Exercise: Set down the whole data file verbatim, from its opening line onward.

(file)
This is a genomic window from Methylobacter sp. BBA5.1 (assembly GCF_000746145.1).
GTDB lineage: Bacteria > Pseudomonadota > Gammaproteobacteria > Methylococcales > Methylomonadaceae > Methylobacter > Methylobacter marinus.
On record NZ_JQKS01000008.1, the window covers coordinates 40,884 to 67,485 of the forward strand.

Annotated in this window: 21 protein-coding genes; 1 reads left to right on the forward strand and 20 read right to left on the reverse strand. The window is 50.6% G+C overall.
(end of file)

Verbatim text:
This is a genomic window from Methylobacter sp. BBA5.1 (assembly GCF_000746145.1).
GTDB lineage: Bacteria > Pseudomonadota > Gammaproteobacteria > Methylococcales > Methylomonadaceae > Methylobacter > Methylobacter marinus.
On record NZ_JQKS01000008.1, the window covers coordinates 40,884 to 67,485 of the forward strand.

Annotated in this window: 21 protein-coding genes; 1 reads left to right on the forward strand and 20 read right to left on the reverse strand. The window is 50.6% G+C overall.